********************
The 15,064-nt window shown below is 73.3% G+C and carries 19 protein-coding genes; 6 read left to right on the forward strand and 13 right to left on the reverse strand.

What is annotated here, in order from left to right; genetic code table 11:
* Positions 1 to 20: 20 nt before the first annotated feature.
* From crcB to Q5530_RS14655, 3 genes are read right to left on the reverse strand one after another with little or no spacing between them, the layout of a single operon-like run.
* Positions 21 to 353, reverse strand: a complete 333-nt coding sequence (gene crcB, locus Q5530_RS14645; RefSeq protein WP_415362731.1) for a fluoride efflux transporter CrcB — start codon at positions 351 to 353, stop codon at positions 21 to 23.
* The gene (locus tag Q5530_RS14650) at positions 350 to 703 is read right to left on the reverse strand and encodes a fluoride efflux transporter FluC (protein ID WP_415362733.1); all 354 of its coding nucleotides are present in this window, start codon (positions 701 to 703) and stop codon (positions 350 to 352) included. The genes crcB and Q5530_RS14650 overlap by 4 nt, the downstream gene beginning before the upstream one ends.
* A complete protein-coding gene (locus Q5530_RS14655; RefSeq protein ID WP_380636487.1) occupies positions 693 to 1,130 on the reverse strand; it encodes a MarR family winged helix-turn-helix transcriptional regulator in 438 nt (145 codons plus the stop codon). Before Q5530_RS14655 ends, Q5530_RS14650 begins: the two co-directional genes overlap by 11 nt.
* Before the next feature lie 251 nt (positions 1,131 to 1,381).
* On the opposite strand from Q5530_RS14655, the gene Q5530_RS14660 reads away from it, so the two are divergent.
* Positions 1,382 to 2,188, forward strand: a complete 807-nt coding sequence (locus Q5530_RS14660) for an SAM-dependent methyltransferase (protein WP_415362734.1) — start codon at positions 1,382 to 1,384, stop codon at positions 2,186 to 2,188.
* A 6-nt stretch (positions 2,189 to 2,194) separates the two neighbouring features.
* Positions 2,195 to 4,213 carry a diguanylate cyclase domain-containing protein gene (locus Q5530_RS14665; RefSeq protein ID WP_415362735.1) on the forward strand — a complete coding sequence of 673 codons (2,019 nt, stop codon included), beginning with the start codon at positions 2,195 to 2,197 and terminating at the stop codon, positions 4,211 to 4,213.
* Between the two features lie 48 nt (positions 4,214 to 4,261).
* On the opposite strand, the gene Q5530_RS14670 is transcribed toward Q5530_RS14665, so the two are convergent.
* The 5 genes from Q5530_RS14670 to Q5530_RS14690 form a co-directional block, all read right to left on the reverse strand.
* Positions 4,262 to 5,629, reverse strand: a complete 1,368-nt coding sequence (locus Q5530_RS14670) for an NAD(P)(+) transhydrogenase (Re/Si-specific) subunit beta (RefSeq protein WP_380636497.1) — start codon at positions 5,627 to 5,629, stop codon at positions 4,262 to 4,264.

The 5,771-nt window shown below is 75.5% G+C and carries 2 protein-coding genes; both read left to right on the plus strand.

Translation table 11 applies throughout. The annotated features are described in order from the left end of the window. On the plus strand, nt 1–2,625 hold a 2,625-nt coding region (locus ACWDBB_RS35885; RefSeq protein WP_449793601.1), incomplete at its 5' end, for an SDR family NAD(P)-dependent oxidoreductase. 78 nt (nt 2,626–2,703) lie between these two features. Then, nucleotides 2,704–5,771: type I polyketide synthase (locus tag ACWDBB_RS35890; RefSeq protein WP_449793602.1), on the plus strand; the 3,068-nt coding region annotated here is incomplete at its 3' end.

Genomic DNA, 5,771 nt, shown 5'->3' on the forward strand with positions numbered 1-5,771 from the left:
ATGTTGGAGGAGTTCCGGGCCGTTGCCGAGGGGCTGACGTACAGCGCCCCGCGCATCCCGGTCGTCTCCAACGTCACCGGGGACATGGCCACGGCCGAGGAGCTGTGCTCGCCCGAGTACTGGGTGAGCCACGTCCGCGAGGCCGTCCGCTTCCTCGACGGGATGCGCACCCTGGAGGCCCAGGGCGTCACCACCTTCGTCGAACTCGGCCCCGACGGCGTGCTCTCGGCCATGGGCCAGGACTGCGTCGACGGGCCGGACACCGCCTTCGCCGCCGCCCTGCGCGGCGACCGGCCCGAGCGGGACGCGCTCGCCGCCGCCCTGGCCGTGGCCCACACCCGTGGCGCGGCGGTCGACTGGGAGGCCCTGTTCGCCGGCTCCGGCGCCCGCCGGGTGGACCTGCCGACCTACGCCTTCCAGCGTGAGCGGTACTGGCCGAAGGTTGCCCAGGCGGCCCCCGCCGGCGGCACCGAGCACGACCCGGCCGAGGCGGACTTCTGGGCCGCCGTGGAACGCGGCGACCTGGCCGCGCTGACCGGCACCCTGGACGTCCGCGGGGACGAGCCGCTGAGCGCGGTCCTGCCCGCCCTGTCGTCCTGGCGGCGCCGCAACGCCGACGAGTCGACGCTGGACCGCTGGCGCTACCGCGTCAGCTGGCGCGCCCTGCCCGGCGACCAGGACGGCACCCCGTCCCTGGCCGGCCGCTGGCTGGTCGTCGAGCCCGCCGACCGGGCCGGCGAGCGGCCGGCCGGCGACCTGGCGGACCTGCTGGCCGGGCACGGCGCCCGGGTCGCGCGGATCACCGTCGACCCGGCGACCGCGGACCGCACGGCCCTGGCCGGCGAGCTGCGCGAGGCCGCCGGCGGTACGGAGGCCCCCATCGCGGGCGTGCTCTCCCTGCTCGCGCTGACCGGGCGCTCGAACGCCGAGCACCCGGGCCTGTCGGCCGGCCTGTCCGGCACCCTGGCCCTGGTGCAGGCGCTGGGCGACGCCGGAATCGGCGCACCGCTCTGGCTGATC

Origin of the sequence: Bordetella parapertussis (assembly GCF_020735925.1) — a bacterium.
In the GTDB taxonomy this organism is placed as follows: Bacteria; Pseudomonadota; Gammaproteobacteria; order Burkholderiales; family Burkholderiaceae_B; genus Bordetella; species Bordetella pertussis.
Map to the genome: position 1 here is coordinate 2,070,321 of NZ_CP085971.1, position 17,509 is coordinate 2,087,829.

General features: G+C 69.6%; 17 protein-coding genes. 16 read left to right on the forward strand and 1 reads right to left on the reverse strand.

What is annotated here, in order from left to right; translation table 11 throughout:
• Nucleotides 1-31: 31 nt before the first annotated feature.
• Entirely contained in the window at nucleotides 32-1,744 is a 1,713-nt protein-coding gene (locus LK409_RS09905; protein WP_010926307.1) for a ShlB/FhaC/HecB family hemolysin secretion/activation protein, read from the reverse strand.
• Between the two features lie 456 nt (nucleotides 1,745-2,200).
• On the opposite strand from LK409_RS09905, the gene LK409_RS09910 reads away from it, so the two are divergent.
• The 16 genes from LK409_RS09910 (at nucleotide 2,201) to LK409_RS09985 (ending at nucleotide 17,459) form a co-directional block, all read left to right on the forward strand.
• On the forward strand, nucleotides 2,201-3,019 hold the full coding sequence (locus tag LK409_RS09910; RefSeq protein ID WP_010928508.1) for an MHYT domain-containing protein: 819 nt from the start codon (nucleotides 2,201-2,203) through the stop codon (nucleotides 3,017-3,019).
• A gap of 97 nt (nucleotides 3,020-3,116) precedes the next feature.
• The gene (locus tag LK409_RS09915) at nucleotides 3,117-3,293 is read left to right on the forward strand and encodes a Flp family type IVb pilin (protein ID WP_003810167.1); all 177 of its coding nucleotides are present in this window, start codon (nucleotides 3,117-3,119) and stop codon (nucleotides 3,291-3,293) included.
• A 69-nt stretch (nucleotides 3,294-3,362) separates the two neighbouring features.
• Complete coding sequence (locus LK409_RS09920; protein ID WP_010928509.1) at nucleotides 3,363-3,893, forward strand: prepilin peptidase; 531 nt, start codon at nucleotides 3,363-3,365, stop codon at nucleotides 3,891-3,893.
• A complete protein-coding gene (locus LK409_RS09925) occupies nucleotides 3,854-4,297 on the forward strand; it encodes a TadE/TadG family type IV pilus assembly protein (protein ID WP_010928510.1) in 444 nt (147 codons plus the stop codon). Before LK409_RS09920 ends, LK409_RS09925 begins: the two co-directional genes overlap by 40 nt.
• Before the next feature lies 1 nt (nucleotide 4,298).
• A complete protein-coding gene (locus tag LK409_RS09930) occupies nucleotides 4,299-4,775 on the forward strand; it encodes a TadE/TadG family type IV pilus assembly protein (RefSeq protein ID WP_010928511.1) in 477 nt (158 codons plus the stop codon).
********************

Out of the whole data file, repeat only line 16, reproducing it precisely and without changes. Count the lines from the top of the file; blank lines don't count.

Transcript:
* Positions 4,262 to 5,629, reverse strand: a complete 1,368-nt coding sequence (locus Q5530_RS14670) for an NAD(P)(+) transhydrogenase (Re/Si-specific) subunit beta (RefSeq protein WP_380636497.1) — start codon at positions 5,627 to 5,629, stop codon at positions 4,262 to 4,264.